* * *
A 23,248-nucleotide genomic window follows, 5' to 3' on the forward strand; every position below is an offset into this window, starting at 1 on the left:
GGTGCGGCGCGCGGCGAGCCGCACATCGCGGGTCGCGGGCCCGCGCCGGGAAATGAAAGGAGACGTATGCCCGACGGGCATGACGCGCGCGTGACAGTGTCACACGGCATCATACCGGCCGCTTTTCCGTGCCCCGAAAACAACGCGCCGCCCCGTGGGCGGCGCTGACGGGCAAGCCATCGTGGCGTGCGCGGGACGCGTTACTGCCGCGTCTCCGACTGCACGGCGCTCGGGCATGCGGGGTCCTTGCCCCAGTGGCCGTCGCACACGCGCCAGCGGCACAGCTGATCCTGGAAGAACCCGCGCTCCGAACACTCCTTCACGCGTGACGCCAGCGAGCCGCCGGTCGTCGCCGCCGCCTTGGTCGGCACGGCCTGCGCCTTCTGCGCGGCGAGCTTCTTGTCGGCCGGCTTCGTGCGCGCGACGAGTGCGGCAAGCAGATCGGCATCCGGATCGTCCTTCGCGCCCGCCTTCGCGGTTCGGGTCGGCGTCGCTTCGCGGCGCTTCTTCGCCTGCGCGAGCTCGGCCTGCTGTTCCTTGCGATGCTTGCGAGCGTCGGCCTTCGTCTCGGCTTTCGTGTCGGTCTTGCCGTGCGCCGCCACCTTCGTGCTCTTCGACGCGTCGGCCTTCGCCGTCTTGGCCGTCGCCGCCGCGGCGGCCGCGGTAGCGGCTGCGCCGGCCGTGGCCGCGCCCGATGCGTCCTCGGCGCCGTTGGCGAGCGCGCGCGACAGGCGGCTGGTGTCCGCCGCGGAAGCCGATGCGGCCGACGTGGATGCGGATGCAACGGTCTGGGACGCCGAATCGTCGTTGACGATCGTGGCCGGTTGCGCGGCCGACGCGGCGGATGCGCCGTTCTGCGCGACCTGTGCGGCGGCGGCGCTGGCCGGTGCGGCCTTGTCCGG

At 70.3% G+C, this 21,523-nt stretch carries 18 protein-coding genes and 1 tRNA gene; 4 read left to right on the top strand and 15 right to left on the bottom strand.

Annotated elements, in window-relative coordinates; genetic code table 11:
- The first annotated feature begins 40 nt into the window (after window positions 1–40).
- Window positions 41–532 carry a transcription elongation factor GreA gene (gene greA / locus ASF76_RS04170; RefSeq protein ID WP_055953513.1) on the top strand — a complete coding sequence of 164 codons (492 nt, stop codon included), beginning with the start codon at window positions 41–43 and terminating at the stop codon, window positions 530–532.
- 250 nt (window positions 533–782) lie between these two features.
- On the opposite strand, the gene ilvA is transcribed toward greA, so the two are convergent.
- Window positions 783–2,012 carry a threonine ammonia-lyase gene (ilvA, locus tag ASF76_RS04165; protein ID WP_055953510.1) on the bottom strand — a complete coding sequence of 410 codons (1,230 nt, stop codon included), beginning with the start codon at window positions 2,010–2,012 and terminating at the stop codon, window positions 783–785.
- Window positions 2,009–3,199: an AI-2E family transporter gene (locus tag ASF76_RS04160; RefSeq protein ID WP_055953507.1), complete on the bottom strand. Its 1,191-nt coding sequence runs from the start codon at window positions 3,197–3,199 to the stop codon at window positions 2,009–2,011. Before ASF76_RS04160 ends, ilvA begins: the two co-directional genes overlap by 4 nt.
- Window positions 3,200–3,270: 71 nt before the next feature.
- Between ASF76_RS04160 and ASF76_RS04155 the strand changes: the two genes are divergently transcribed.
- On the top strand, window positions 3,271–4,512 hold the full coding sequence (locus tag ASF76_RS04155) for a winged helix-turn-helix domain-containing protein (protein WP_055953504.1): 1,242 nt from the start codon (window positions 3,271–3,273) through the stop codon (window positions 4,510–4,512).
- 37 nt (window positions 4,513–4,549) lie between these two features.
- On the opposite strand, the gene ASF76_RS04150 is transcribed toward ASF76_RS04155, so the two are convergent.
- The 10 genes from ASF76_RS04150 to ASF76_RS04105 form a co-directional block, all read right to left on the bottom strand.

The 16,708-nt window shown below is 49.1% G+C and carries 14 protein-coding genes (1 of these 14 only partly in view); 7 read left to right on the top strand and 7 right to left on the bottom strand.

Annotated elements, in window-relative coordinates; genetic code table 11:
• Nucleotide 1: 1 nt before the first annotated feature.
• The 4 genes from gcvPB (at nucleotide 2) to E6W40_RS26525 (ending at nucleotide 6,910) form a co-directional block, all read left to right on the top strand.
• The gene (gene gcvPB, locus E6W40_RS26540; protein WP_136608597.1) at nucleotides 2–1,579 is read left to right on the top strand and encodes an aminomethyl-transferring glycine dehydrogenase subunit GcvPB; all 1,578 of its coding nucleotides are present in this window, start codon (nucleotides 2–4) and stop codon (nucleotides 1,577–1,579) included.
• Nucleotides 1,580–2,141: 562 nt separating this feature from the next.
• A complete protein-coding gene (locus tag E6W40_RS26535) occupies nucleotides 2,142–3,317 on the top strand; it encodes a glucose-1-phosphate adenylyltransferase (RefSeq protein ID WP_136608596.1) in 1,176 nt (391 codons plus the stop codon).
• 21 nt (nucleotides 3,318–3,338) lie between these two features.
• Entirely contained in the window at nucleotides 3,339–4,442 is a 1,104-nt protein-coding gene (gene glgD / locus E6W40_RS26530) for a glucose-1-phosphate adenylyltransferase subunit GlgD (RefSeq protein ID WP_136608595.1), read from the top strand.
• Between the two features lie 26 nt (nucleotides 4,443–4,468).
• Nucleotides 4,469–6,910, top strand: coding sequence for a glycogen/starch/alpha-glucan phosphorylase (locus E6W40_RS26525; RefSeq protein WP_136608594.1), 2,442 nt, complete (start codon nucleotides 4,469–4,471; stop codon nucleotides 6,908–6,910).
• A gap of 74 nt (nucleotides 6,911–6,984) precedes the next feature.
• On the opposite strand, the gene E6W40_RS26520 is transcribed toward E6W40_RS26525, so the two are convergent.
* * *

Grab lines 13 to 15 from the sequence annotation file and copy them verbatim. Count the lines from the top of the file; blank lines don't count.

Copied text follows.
- On the top strand, window positions 3,271–4,512 hold the full coding sequence (locus tag ASF76_RS04155) for a winged helix-turn-helix domain-containing protein (protein WP_055953504.1): 1,242 nt from the start codon (window positions 3,271–3,273) through the stop codon (window positions 4,510–4,512).
- 37 nt (window positions 4,513–4,549) lie between these two features.
- On the opposite strand, the gene ASF76_RS04150 is transcribed toward ASF76_RS04155, so the two are convergent.